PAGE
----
Both smartphones come pre-equipped with a suite of productivity apps, including calendars, clocks and notes. There are minor differences in the functioning of these apps, mostly reflecting the divergent design esthetics of Apple Inc and Google, but both systems will help keep users organized and on time. Of course, users have to actually use the apps to gain the benefits.

Google and Apple Inc have both included game solutions in their OS. KitKat manages games through an app called Play Games, while iOS 7 does the job through the Game Center. Both apps can track achievements, issue challenges and recommend games. Pretty much a draw in this category.

When it comes to user interface, Apple Inc has created a standout brand in the form of Siri, the voice-activated virtual secretary that allows hands-free operation of most the devices functions. KitKat answers Siri’s challenge with Google Now, replicating most of the vocal command functionality, with an additional predictive ability that attempts to answer probable questions before they are even asked.

After a rocky beginning with the Apple Maps app, Apple Inc has stepped up their game and provided a solid app in iOS 7. Google Maps has the advantage of familiarity and the strength of the familiar.

Apple Inc has a similar advantage on the realm of playing music and media, with the ubiquitous iTunes store providing file management, online purchase and streaming capabilities. While KitKat’s Play Music app supplies virtually identical access, iTunes is a slicker and more intuitive interface.

Both Google and Apple Inc provide serious gear for tech-junkies, and at this stage in development, it is more or less a matter of choice as to which device and operating system a consumer chooses. KitKat is a solid upgrade in the Android line, just as iOS 7 is a marked improvement over its predecessors. Of course, Google has upped the ante with the introduction of its Google Glass eyeware, which promises to be revolutionary. Don’t be surprised if Apple Inc debuts something along the same lines sometimes soon.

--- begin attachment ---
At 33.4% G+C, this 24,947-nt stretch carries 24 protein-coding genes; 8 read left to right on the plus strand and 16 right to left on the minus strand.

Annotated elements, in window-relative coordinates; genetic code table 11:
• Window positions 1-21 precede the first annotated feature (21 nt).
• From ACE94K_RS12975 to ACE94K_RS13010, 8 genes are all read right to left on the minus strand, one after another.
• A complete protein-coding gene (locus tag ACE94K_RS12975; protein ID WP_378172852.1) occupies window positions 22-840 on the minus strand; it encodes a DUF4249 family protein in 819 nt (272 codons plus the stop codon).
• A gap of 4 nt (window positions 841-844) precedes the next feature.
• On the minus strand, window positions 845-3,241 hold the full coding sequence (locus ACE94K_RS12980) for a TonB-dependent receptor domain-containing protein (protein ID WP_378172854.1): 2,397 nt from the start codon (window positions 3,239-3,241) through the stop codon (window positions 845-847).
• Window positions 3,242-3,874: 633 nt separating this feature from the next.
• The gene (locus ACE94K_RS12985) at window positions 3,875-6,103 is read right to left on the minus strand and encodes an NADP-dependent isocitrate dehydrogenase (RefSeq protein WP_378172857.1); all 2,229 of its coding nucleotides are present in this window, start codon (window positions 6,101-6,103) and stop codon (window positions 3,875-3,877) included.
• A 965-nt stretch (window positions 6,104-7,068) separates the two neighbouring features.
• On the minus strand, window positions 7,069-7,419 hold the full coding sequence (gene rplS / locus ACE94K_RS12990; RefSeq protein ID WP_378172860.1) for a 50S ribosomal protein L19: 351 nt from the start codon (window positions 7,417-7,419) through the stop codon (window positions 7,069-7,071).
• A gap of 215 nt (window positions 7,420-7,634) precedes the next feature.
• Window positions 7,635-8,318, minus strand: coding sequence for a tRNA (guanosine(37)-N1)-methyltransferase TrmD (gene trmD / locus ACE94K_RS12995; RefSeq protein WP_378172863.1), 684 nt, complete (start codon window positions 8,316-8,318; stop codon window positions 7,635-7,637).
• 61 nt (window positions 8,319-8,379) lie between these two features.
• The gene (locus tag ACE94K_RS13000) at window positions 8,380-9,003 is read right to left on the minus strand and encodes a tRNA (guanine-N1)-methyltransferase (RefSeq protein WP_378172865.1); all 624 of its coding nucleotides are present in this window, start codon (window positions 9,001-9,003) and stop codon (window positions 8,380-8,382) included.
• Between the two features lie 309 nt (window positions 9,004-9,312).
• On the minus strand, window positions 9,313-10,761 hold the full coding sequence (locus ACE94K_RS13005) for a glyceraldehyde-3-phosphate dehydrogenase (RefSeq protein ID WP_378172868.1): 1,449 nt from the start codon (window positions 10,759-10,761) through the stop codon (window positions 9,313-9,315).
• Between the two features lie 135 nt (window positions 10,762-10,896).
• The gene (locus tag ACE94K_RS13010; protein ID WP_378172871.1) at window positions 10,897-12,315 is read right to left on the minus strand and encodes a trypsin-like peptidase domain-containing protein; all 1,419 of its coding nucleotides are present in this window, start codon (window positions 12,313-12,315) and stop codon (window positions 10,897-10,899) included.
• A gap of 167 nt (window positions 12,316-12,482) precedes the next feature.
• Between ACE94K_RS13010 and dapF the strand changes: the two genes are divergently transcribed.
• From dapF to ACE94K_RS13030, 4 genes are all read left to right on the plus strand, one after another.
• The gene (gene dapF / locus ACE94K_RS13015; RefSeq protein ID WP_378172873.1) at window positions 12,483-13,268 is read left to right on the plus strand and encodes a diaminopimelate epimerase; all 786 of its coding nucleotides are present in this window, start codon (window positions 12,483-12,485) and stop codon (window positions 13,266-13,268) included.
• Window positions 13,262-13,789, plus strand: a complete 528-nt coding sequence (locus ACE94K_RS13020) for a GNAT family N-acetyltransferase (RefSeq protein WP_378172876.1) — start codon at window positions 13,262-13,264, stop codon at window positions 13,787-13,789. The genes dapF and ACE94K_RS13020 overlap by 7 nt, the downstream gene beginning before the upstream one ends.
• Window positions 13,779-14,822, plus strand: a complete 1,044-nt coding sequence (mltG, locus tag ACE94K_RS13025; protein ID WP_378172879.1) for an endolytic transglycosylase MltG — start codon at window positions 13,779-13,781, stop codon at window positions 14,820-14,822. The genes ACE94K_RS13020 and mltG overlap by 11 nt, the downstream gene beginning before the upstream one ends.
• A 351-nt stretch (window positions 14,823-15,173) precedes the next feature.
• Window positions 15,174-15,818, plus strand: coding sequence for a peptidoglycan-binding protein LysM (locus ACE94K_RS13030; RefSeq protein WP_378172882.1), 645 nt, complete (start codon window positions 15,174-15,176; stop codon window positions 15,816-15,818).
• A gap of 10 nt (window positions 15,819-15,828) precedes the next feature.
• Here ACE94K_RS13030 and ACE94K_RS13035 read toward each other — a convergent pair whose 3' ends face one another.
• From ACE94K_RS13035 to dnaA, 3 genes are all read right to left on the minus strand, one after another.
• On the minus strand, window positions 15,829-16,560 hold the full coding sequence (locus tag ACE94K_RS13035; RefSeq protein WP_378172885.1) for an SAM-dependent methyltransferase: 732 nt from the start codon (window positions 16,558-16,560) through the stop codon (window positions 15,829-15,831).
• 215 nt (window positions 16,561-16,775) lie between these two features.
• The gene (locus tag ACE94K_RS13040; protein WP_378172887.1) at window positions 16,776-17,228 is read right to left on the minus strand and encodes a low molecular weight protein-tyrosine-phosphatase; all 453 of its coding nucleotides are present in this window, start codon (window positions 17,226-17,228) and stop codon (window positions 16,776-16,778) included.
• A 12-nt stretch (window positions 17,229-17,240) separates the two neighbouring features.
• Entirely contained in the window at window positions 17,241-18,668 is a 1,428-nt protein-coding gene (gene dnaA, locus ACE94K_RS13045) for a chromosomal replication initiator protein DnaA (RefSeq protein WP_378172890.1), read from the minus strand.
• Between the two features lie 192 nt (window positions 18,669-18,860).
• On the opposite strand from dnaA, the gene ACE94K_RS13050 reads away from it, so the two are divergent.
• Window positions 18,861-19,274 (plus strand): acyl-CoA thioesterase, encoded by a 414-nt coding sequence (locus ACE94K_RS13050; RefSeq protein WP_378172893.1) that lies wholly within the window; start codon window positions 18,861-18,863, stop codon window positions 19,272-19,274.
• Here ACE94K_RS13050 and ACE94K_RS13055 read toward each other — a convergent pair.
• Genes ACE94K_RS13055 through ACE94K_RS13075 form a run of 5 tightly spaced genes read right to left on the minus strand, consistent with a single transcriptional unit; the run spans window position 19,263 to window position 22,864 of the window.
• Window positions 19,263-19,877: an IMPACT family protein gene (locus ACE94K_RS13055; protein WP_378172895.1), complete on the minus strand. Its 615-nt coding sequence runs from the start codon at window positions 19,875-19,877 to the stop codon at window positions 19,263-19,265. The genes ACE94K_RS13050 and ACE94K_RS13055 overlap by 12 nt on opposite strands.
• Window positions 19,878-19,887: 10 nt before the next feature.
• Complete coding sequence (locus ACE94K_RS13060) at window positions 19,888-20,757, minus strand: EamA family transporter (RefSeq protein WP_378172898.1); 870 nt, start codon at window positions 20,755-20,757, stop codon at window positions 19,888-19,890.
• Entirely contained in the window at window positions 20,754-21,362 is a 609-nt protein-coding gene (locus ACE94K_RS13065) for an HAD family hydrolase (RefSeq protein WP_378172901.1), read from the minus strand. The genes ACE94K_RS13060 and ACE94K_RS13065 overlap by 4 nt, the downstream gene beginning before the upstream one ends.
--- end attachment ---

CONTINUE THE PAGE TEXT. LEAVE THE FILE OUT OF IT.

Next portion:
After all, if KitKat was designed by Google as an iPhone and iPad killer, it seems only fair that Apple Inc respond in kind and try to take a bite out of the market-space of Google’s confectionery-themed operating systems. With many Google Android device users are still running the Jellybean OS because the KitKat upgrade is not yet available for their hardware, Apple Inc may have a bit of breathing room to push out their next innovation. Are the analysts predicting a future where Google KitKat kills Apple Inc correct? The industry will have to wait and see.

By Mark Clarke

ZDNet

Android

Phone Arena

24 Responses to "Google KitKat Kills Apple Inc?"

  1. Luca   December 19, 2013 at 3:47 am

    It’s not just made to last a year or two … Two comments

    A_
    For double of the price they have to last for double of the time.

    B_
    iPad 3 ?? I upgraded iPad 1 (which was a pioner) with a iPad 3 in 2012 but they sort out to launch iPad 4 in less than one year because the processor is not powerfull enough for Retina, now with iOS7 and demandfing app is running into serious problem

    Everything ok but not for the price of apple !!

    I’m now an happy Nexus 7 insteand of iPAd mini retina

    Reply
  2. Robert   December 11, 2013 at 11:15 am

    Apple continuous improvement in the software section is increasing its Sale in the Market.//bit.ly/AppleAnalysts

    Reply
  3. Corn   December 9, 2013 at 11:15 am

    The reason Apple is doing so well is that their products are quality. And now with the 64bit architecture, an iphone 5s for instance will last for years before any buyer will physically have to “upgrade” the device to stay on top. The point is if you do purchase an apple product, it will last. It’s not just made to last a year or two.

    Reply
  4. M Laval-Lindley   December 9, 2013 at 7:56 am